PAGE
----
Published June 15 2013
Fire up the grill: Outfit your space with barbecue essentials
It’s barbecue season, a time to head outdoors and enjoy summer by grilling up some burgers, brats or whatever else your heart desires.
This year, we wanted to make sure you barbecue gurus have the best grilling experience possible over the next few months.
So to learn more about the latest trends in outfitting our outdoor grilling space, we asked two local experts – Matt “Charpie” Charpentier of Fargo, who runs a blog called “Grilling Addiction,” and Kurt Engquist, a buyer at Nodak hardware store in Fargo.
Cookers and smokers
Charpie, who likes to keep several different grill models on hand for his grilling, says he’s seen two particular types growing in popularity: ceramic cookers and pellet smokers.
One example of a ceramic cooker is the Big Green Egg, which Engquist says his store is selling more of than ever.
“We’ve been carrying them for 10 years, and every year we’re selling more,” Engquist says.
Big Green Eggs have precision temperature control, which lets the griller adjust the temperature by controlling the amount of fresh air let into the grill.
The ceramic materials also help keep in heat better than typical grills, Engquist says, which means that models such as Big Green Eggs also work well for winter grilling.
“It covers all the seasons,” he says.
However, the ceramic cover means such cookers are heavier and more expensive than the kettle grill you might see in your neighbor’s backyard.
But, Engquist says, they’re worth every penny.
“They’re a blessing for someone that wants to do a lot of smoking,” he says. “It’s a grill that if you care for it, you won’t have to buy another one.”
The cost of a Big Green Egg at Nodak can range from $399 to more than $1,300 for the largest size, which includes a table.
Additionally, for someone who wants to move beyond traditional grilling, Charpie and Engquist say Traeger pellet grills are a model of smokers that have picked up in recent years.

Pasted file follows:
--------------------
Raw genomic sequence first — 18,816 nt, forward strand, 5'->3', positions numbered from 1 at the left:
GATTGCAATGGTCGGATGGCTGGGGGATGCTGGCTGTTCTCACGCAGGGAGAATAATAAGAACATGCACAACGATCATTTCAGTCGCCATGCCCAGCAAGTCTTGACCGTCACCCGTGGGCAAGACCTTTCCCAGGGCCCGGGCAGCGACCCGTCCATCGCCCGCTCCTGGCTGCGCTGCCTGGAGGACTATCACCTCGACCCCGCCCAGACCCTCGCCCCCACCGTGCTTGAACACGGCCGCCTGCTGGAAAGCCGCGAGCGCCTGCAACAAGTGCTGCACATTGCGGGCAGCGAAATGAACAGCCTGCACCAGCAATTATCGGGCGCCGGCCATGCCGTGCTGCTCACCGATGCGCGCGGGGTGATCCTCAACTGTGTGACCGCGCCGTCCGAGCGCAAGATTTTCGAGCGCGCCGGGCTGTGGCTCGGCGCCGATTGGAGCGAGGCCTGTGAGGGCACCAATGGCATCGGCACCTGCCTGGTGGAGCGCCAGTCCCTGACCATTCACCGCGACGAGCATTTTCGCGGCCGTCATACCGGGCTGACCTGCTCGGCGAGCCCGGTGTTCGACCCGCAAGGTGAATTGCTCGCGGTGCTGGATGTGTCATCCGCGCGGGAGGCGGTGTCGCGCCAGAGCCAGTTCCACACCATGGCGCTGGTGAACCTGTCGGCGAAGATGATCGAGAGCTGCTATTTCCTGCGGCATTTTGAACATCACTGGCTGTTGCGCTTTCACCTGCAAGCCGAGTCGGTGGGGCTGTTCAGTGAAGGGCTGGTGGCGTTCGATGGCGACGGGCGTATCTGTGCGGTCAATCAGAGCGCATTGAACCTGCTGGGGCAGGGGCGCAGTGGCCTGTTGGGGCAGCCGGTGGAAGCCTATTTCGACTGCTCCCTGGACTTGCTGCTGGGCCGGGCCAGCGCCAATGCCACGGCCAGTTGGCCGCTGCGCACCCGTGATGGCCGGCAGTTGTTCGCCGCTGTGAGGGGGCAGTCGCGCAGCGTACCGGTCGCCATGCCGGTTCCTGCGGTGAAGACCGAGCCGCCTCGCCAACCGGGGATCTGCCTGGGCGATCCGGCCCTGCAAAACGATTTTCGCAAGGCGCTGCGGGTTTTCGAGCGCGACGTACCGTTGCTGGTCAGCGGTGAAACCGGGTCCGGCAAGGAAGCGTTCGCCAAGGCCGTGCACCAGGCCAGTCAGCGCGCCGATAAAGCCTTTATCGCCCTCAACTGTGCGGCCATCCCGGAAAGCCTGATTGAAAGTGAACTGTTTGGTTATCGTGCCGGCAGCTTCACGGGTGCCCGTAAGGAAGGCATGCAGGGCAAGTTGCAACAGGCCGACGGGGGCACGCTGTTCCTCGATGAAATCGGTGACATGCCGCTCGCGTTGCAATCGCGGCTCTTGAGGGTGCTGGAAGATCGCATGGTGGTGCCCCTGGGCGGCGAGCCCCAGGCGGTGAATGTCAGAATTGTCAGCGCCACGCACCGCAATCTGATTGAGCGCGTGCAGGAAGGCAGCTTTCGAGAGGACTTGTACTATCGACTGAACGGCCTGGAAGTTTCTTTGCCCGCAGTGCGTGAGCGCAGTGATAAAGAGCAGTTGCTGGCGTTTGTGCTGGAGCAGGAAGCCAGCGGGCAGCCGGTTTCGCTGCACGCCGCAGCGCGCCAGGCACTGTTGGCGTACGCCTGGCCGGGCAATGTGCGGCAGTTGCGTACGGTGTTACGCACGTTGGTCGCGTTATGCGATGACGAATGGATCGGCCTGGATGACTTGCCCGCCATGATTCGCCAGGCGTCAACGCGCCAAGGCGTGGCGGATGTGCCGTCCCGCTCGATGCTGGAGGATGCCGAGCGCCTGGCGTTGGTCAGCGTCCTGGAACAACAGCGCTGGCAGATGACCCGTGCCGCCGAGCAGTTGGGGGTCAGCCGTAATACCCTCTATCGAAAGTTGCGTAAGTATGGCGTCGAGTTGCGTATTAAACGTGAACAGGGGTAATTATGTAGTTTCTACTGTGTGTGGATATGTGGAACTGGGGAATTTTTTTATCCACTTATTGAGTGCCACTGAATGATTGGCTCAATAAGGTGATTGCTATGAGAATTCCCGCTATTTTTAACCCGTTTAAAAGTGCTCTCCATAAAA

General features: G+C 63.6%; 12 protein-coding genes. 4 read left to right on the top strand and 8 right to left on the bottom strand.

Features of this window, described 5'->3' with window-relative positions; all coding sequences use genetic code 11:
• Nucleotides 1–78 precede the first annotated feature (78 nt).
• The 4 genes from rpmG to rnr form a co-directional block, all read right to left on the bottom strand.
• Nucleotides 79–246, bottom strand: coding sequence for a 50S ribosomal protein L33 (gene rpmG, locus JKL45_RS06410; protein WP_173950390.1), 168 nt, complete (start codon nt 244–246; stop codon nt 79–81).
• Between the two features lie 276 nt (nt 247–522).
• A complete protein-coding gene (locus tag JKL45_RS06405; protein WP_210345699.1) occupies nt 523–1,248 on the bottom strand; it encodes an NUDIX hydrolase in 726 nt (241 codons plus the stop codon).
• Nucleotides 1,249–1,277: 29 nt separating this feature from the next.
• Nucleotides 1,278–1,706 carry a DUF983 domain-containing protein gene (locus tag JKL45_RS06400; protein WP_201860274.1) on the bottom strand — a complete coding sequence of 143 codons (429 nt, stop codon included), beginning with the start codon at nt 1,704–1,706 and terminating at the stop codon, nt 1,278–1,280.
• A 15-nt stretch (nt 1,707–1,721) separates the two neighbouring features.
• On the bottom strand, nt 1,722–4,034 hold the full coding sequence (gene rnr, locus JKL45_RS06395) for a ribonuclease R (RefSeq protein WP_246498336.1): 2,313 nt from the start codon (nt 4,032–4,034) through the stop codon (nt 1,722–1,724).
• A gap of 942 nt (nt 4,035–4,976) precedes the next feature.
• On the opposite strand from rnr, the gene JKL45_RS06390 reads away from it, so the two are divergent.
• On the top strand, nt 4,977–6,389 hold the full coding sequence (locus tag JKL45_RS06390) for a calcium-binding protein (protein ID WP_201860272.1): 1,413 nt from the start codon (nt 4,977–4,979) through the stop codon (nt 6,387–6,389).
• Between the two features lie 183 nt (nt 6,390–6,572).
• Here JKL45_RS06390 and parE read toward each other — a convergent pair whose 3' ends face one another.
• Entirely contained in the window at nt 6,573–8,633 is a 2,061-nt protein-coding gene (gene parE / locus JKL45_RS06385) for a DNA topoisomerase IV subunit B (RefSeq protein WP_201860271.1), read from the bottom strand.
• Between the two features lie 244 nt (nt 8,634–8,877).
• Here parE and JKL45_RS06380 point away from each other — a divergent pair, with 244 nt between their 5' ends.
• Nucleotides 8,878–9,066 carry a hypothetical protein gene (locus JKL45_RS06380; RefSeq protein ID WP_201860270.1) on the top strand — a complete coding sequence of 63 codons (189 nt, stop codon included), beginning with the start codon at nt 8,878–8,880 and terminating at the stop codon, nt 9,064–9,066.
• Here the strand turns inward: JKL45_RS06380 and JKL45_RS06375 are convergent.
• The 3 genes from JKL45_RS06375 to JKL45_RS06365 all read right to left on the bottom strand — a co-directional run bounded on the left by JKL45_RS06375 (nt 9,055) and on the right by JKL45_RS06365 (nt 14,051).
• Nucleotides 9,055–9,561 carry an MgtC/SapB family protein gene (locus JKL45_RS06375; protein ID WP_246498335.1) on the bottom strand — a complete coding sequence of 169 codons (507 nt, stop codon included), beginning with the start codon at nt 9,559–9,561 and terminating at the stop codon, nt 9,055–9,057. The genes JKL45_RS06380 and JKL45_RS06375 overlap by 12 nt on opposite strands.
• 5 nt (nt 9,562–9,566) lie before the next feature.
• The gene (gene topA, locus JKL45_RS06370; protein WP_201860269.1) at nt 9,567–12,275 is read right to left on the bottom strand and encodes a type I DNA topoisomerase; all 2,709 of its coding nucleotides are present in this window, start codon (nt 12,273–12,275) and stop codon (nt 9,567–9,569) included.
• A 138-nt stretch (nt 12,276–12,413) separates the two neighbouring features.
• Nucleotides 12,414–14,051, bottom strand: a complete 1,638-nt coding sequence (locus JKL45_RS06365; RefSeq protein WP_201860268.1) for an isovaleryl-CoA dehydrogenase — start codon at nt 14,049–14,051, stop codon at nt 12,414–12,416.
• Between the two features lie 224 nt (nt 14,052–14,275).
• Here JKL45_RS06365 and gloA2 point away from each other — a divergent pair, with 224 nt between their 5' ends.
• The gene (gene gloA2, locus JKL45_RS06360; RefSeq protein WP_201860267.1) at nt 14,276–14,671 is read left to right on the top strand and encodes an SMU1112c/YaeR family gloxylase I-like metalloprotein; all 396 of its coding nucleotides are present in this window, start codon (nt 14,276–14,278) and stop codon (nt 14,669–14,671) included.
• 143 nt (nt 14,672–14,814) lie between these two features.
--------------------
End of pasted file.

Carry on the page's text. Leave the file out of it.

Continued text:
The grill uses wood pellets and requires electricity. When it’s turned on, the igniter rod in the device is activated. An auger begins to feed pellets into the firepot, which are heated by the rod.
Once heated, pellet smokers can be controlled to precise temperatures during cooking.
“It’s nice and convenient,” Charpie says. “It’s just like an oven.”
The only downside to the pellet smokers, according to Charpie, is that an owner is locked into using one particular brand of wood pellets that are made specifically for one type of grill.
For its grills, Traeger produces a variety of wood pellets, including maple, cherry, apple and more.
At Nodak, Traeger smokers range from $399 to $799, depending on the size of the model.
Charpie and Engquist say there will always be more basic gas and charcoal grills, as well as the pros and cons that come with both.
Grilling with charcoal creates more flavor, Charpie says, while gas is just quicker and more convenient.
“We say that gas is our weekday grill, and charcoal is for the weekend,” he says.
Engquist calls his Green Big Egg his “weekend warrior.”
Beyond choosing your grill of choice, Charpie says there are only a few other tools needed for successful grilling.
He suggests investing in quality sets of tongs to handle food.
“Good tongs are a necessity,” he says. “That’s the only tool you really need.”
Forks and spatulas – tools that some people use to grill – aren’t necessary or all that useful. Forks let out the meat’s juices, and spatulas are “like a one-sided tong,” he says.
Additionally, a thermometer can be helpful to let you know when your meat is done. Charpie prefers models that are instant-read, showing the temperature in seconds.
“They keep you safe, and they also help educate you on when a steak or something is done,” he says. “And eventually you learn to tell on your own when it’s ready to go.”
Depending on the brand, an instant-read thermometer can cost anywhere between $20 and $100.
Finally, a good pair of grilling mitts is also helpful during the grill process, and Charpie prefers leather brands, which cost about $30 each.
And that’s really all you need, he says.
“Grilling is a primal thing – preparing food on the most basic level,” he adds. “It doesn’t need to be complicated.”
Readers can reach Forum reporter Sam Benshoof at (701) 241-5535